The leadership and athletic skills that this Dryden High School graduate and valedictorian learned in his hometown, led him to an over 40 year athletic building career, and the status as one of the most well respected and successful track and field coaches in Canada.


Following a decade of teaching and coaching in the Toronto high school system, he made the jump to the University of Toronto, becoming that institutions first ever full time track and field coach in 1971. At U of T for close to 25 years, his legacy with the Varsity Blues included 65 Ontario and 10 Canadian University titles in outdoor and indoor track and field and cross country events.


Instrumental in establishing the first ever Canadian Track and Field High Performance Centre at U of T, his innovative style also saw him pilot the concept of a shared coaching position, a practice used widely today in the university system.


A noted coach from the high school to the world level, from the 1960s to the 1990s, his dedication and talent produced a number of international level athletes and Olympians, including decathletes Dave Steen (1988 Olympic bronze medallist) and Michael Smith (1991 World silver medallist). His impressive coaching abilities led him to serve as the decathlon coach for Team Canada, at 4 Olympic, and 4 Commonwealth Games, between the years 1976 to 1992.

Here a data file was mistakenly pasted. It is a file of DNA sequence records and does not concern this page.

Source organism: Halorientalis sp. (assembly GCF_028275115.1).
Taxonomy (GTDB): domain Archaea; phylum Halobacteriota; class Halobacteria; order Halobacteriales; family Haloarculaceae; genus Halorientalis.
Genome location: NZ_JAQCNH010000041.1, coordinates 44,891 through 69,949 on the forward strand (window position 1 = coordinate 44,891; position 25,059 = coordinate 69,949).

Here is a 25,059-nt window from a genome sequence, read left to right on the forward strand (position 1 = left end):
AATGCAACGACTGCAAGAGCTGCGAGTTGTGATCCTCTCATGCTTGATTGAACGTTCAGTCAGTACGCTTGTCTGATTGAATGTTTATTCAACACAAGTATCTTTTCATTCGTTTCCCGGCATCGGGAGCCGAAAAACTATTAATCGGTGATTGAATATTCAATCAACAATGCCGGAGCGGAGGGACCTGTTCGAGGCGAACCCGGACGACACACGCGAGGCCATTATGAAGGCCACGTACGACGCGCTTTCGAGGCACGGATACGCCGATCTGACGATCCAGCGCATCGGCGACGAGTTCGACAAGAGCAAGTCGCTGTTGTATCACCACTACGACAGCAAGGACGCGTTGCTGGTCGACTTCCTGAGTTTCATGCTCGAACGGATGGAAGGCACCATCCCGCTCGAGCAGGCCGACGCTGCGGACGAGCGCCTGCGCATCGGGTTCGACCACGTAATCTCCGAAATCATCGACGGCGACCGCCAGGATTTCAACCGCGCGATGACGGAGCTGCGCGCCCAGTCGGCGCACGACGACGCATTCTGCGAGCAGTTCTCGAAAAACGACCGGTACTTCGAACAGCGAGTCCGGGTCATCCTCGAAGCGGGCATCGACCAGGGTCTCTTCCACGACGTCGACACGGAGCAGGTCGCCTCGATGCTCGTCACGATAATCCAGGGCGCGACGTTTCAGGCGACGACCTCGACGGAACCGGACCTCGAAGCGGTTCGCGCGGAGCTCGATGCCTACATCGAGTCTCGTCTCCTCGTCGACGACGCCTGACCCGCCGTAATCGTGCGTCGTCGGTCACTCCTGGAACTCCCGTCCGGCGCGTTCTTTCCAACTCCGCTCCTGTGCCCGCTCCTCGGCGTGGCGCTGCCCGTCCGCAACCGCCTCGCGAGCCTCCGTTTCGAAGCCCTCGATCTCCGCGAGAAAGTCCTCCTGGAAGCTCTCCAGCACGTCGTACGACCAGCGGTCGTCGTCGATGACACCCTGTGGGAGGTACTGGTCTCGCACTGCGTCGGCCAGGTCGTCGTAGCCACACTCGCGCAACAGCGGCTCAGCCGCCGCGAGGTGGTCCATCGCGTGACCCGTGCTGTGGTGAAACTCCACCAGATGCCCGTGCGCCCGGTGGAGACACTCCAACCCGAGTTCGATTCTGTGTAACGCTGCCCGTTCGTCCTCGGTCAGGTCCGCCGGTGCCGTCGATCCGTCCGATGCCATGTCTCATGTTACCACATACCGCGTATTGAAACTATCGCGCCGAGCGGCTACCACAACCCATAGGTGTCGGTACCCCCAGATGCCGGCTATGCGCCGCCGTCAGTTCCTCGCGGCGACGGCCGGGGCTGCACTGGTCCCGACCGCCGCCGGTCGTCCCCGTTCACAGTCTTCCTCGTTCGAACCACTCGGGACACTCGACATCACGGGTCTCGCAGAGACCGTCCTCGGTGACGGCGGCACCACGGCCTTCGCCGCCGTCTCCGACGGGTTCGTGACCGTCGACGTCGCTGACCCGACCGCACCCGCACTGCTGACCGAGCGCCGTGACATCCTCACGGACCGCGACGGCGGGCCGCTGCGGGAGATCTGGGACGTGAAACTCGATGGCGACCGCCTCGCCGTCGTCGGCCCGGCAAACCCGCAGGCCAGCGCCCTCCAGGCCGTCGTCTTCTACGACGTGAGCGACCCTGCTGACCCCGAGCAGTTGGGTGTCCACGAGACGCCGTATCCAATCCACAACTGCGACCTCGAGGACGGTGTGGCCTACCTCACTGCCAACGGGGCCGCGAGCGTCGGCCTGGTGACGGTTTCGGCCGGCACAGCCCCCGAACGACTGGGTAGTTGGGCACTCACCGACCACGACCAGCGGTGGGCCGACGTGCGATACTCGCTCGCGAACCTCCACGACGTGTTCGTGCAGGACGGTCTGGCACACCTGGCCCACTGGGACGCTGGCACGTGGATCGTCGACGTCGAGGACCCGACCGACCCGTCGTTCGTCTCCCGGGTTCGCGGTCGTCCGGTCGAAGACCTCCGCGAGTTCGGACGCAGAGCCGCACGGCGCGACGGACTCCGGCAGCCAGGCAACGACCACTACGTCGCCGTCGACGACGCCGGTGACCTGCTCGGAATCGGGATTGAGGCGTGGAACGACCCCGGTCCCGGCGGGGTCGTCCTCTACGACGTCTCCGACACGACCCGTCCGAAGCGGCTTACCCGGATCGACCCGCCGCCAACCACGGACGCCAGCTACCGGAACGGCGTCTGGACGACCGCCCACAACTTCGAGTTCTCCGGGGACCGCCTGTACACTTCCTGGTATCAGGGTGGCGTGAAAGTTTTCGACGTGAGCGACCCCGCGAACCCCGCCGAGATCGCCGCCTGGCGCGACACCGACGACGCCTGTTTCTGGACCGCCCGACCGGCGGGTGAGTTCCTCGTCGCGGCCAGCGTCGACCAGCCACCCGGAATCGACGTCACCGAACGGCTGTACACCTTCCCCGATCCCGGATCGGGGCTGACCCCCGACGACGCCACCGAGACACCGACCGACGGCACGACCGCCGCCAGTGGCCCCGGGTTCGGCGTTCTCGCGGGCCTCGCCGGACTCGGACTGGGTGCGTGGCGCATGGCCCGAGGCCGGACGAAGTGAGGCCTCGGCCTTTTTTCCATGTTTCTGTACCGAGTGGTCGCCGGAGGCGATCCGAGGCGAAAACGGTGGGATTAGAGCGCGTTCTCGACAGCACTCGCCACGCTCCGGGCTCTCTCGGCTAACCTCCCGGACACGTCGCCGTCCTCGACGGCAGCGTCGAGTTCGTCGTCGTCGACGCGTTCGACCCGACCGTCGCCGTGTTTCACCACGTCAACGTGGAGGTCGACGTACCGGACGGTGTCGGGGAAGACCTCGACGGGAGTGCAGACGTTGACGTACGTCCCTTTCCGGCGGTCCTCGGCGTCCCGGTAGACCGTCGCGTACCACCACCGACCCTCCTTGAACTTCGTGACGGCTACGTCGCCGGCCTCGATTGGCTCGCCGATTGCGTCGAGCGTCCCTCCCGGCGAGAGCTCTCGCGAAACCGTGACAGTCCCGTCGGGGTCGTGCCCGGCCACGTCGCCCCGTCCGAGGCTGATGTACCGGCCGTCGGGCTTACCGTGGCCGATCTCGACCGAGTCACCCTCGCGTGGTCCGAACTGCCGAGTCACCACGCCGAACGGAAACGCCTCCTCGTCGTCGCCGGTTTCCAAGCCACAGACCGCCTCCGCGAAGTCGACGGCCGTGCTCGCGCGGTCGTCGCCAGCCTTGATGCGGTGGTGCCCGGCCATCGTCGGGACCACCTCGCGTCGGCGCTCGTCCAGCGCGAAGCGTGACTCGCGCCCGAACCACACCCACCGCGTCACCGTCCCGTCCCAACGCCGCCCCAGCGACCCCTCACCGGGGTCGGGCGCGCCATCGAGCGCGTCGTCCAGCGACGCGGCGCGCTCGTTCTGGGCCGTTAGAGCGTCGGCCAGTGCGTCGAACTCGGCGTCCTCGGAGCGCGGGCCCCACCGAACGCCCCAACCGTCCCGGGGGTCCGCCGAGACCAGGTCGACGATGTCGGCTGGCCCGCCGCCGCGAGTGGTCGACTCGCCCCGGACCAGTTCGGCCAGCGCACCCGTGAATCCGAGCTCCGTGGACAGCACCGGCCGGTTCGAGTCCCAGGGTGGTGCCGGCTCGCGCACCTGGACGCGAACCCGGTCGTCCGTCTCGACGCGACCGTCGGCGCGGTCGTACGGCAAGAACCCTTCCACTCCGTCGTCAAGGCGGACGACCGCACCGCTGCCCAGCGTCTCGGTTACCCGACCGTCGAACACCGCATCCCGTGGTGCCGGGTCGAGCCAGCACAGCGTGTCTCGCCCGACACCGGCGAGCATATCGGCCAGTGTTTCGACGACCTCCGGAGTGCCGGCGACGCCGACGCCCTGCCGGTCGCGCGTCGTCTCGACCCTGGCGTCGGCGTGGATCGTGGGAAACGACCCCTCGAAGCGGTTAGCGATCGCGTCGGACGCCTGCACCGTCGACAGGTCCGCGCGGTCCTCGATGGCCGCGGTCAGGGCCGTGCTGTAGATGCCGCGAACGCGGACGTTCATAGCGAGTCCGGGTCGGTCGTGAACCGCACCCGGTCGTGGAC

A strong believer in the importance of organized coaching, he was a founding member and former President of what is now known as the Canadian Professional Coaches Association. Demonstrating his ongoing desire to provide tools to support the development of young people, and get across his message that good can become better and that best is possible, he authored the book Best Coaches, Best Practices.


Winning numerous awards over the years, he was named the Ontario Male Coach of the Year in both 1989 and 1990 and in 2001 earned entry into the Canadian Olympic Hall of Fame. This exceptional builder continues to have an impact on the lives of athletes in his current position as the Director of the National Coaching Institute Ontario.


Inducted into the Northwestern Ontario Sports Hall of Fame, September 24, 2005


Andy Higgins

Inducted: 
2005
Sport:
Track and Field
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